- The Washington Times - Tuesday, November 22, 2011

Dear Sgt. Shaft:

I am a Vietnam veteran (era 1965/1966) and, over the years, have developed problems due to an enlarged prostate and COPD (chronic obstructive pulmonary disease) issues.

During my service, I served in An Khe, Pleiku, Qui Nhon, etc., where heavy concentrations of Agent Orange were sprayed.

Will I be eligible to receive compensation/benefits because of exposure to Agent Orange?

Also, do you know of any advisers located in the Baltimore, Md., or Harford County, Md., area that could assist me with filing a claim?

Randy P.
Via the Internet

Dear Randy:

You may well be entitled to VA Compensation as a result of your exposure to Agent Orange. There are several conditions that are presumed to be linked to such herbicides. You must, however file a claim with the department of Veterans Affairs to establish your entitlement. I suggest that you do this immediately. You can obtain information on initiating this process by contacting VA at www.va.gov. I have asked my friend Jim, a service officer with the Paralyzed Veterans of America, to contact you for further assistance.

Shaft notes

• The Committee on Veterans Affairs’ Subcommittee on Economic Opportunity recently held two field hearings to discuss the employment problems facing veterans in local communities and how to solve those issues. The two hearings led by Subcommittee Chairman Rep. Marlin Stutzman and Ranking Member Rep. Bruce Braley were held in Waterloo, Iowa, and Fort Wayne, Ind.

Iowa is home to 56 Army National Guard armories in 53 communities. Northeast Indiana has a veteran population of 48,000. Both communities have been active in supporting measures to help service member’s transition to civilian life.

“We traveled to Iowa and Indiana this week to hear directly from the communities to learn more about the employment difficulties facing our National Guard, Reserve and military,” said Mr. Stutzman, Indiana Republican. “It is shocking that as many as 30 percent of returning members of the Guard and Reserves do not come home to a job in this country. We must find ways to help these men and women find meaningful employment after having served their nation.”

According to the Bureau of Labor Statistics, Indiana’s overall veteran unemployment rate in September was 6.9 percent, while it was lower in Iowa at 5.8 percent. Yet, 35.6 percent of OIF/OEF veterans’ aged 20 to 24 are currently unemployed — four times higher than the national average.

“We heard this week that one of the greatest obstacles to unemployed veterans in these communities is that many employers don’t know where to go find veterans to hire,” Mr. Stutzman said. “We need to look for new ways to connect veterans with employers. This week we heard some good ideas such as increasing the outreach to local employers, especially small businesses, to ensure they understand how to contact state agencies who can get them in touch with unemployed veterans.”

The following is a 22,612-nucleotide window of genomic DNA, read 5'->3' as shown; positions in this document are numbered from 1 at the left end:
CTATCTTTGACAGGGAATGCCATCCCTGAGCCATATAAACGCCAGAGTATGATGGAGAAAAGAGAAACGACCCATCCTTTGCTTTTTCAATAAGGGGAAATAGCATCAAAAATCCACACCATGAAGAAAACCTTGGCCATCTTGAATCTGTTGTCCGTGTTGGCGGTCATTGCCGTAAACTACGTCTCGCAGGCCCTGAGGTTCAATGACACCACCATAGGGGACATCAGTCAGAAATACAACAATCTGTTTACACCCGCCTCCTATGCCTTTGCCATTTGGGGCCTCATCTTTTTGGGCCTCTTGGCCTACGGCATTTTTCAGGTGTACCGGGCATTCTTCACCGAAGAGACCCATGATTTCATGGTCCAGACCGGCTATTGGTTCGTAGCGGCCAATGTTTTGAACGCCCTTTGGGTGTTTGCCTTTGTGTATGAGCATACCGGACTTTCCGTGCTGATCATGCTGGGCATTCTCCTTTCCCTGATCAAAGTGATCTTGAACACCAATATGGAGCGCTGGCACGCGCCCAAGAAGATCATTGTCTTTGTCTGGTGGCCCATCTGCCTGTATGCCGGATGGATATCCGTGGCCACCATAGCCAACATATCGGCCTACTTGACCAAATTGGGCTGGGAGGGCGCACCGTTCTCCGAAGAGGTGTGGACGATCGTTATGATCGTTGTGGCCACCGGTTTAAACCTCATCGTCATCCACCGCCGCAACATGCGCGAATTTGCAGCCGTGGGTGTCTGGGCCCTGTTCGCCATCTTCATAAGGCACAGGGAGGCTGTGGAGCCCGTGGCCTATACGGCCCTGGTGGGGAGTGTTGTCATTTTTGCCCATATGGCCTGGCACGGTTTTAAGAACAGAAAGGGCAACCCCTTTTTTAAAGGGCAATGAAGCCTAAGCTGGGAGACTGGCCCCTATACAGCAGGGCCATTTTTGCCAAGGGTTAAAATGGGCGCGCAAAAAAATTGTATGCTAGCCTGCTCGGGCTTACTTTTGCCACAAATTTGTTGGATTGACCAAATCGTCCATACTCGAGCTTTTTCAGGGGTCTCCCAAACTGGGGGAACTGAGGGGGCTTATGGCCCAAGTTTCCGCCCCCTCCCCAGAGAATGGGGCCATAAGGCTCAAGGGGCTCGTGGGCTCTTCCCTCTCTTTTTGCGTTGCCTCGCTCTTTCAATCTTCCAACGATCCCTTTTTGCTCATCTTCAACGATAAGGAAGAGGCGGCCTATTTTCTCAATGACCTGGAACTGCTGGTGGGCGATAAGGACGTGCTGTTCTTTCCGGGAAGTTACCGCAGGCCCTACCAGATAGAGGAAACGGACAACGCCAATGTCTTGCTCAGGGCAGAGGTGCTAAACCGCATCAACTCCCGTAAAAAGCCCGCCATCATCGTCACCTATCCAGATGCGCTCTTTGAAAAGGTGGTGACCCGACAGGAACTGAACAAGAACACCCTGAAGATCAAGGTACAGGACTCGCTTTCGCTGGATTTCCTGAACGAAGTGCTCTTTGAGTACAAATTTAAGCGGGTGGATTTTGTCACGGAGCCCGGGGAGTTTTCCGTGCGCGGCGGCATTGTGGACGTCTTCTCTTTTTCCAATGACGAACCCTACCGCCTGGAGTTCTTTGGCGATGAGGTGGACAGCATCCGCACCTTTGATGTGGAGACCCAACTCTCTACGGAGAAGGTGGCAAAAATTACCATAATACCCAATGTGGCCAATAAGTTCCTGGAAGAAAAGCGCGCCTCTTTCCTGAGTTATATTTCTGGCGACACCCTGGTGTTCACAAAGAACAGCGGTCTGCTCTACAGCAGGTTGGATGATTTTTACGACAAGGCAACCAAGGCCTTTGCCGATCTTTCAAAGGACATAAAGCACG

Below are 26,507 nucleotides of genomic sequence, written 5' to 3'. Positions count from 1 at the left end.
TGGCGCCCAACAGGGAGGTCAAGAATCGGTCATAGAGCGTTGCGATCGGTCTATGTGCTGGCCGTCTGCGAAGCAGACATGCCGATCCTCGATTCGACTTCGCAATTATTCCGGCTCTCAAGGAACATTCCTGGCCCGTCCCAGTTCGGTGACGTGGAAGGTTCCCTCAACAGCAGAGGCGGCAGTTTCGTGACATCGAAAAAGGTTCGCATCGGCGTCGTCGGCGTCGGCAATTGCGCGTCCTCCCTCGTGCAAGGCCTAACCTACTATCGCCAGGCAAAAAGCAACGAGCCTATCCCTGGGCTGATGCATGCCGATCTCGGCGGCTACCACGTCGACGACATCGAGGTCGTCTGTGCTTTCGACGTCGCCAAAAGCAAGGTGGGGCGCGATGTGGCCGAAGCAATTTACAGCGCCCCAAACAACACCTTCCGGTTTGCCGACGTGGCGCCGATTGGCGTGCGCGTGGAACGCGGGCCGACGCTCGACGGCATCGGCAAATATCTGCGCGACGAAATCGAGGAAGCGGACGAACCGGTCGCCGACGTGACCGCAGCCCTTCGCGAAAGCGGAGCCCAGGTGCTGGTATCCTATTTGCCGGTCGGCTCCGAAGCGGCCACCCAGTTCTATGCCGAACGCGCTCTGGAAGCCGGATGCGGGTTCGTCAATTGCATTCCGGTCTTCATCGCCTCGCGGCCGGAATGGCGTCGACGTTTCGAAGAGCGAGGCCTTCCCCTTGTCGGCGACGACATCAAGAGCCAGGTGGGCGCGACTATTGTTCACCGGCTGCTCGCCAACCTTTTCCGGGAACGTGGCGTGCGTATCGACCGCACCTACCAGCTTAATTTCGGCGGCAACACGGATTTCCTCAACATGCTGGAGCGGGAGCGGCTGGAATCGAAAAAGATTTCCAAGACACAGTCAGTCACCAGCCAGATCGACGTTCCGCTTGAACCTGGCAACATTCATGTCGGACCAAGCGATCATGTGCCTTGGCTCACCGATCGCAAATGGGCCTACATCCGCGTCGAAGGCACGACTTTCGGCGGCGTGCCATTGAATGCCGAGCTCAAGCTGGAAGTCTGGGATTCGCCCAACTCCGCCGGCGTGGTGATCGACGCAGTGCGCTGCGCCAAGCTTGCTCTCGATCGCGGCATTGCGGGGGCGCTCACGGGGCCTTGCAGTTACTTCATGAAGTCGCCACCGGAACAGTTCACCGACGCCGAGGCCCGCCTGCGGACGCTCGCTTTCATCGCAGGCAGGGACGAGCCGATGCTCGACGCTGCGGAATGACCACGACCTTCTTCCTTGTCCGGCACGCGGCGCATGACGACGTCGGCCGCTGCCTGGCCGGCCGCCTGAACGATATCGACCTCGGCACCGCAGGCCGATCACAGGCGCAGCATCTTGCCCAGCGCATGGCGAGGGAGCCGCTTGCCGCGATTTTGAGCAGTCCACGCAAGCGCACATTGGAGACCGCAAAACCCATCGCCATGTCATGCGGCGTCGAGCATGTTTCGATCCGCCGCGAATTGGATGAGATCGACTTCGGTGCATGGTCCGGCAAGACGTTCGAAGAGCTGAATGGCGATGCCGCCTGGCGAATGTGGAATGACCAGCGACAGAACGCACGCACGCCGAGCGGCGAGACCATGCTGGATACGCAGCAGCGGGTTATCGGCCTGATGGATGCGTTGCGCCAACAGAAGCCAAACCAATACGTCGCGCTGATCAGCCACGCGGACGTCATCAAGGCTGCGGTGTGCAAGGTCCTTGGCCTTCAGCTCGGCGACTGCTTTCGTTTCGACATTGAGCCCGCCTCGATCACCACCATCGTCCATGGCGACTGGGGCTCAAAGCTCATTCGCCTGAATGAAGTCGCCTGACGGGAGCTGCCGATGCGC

Business leaders and members of the National Guard and Reserve in Waterloo and Fort Wayne both pledged to continue to work together to help lower veteran unemployment in their states.

• The Department of Veterans Affairs announced that under the Veterans’ Benefits Act of 2010 the maximum amount of Veterans Mortgage Life Insurance (VMLI) will be increased from $90,000 to $150,000, effective Oct. 1, 2011. After Jan. 1, 2012, the maximum coverage will further increase from $150,000 to $200,000.

VMLI is issued to severely disabled veterans and service members whose movement or vision is impaired because of their disabilities and who have received grants for specially adapted housing from VA.

VMLI coverage offers three options for policy holders: They may (1) retain their pre-October VMLI coverage and decline the increased coverage and premium, 2) accept the maximum amount of VMLI coverage for which they are eligible, or (3) select a different amount of VMLI coverage. Coverage may not exceed the maximum allowed by law, or their mortgage balance, whichever is less.

All policyholders will be automatically covered for $150,000 or their mortgage amount, whichever is lower, between Oct. 1 and Jan. 1, 2012, with no increase in their premium for this period. After Jan. 1, 2012, coverage will increase to the maximum amount for which the policyholder is eligible unless a different level of coverage is elected. Premiums for the new level of coverage will be deducted from VA compensation checks beginning in February 2012.

Only policyholders can access the site by entering a personal identification number included in their notification letter which was sent out in September by the VA. Once an online request is submitted, an electronic workflow task is automatically generated, authorizing immediate processing.

Effective July 30, 2008, the program was expanded to also offer coverage to disabled active duty service members, and also service members and veterans who suffer from severe burn injuries.

For more information about VA’s Insurance Program or other VA benefits, go to www.va.gov or call 1-800-827-1000. Veterans are also encouraged to visit VA’s web portal eBenefits-Insurance.

Send letters to Sgt. Shaft, c/o John Fales, P.O. Box 65900, Washington, D.C. 20035-5900; fax 301/622-3330, call 202/257-5446 or email [email protected].

Copyright © 2018 The Washington Times, LLC. Click here for reprint permission.

The Washington Times Comment Policy

The Washington Times welcomes your comments on Spot.im, our third-party provider. Please read our Comment Policy before commenting.


Click to Read More and View Comments

Click to Hide